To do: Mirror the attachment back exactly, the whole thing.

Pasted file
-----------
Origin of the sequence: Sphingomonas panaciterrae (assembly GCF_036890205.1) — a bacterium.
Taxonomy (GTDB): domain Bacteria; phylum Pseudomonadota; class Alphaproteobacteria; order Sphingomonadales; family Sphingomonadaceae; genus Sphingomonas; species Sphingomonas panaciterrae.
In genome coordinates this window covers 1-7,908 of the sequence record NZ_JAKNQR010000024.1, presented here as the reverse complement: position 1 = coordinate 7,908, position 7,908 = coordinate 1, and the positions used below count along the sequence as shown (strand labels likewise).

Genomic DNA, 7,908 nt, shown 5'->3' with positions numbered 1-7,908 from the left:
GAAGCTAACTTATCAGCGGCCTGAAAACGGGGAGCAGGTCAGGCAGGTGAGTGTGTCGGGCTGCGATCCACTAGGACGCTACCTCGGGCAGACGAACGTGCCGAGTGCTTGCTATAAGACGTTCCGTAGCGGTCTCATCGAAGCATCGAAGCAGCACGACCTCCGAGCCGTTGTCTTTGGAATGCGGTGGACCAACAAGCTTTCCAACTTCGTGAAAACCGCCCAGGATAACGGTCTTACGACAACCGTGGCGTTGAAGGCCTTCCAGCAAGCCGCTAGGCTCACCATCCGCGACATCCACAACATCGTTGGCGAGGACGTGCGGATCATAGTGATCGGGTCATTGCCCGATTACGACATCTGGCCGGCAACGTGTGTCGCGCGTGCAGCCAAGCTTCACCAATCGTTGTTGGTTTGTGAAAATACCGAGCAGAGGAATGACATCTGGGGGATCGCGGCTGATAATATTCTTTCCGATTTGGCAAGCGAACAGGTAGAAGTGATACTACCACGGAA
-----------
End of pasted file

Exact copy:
Origin of the sequence: Sphingomonas panaciterrae (assembly GCF_036890205.1) — a bacterium.
Taxonomy (GTDB): domain Bacteria; phylum Pseudomonadota; class Alphaproteobacteria; order Sphingomonadales; family Sphingomonadaceae; genus Sphingomonas; species Sphingomonas panaciterrae.
In genome coordinates this window covers 1-7,908 of the sequence record NZ_JAKNQR010000024.1, presented here as the reverse complement: position 1 = coordinate 7,908, position 7,908 = coordinate 1, and the positions used below count along the sequence as shown (strand labels likewise).

Genomic DNA, 7,908 nt, shown 5'->3' with positions numbered 1-7,908 from the left:
GAAGCTAACTTATCAGCGGCCTGAAAACGGGGAGCAGGTCAGGCAGGTGAGTGTGTCGGGCTGCGATCCACTAGGACGCTACCTCGGGCAGACGAACGTGCCGAGTGCTTGCTATAAGACGTTCCGTAGCGGTCTCATCGAAGCATCGAAGCAGCACGACCTCCGAGCCGTTGTCTTTGGAATGCGGTGGACCAACAAGCTTTCCAACTTCGTGAAAACCGCCCAGGATAACGGTCTTACGACAACCGTGGCGTTGAAGGCCTTCCAGCAAGCCGCTAGGCTCACCATCCGCGACATCCACAACATCGTTGGCGAGGACGTGCGGATCATAGTGATCGGGTCATTGCCCGATTACGACATCTGGCCGGCAACGTGTGTCGCGCGTGCAGCCAAGCTTCACCAATCGTTGTTGGTTTGTGAAAATACCGAGCAGAGGAATGACATCTGGGGGATCGCGGCTGATAATATTCTTTCCGATTTGGCAAGCGAACAGGTAGAAGTGATACTACCACGGAA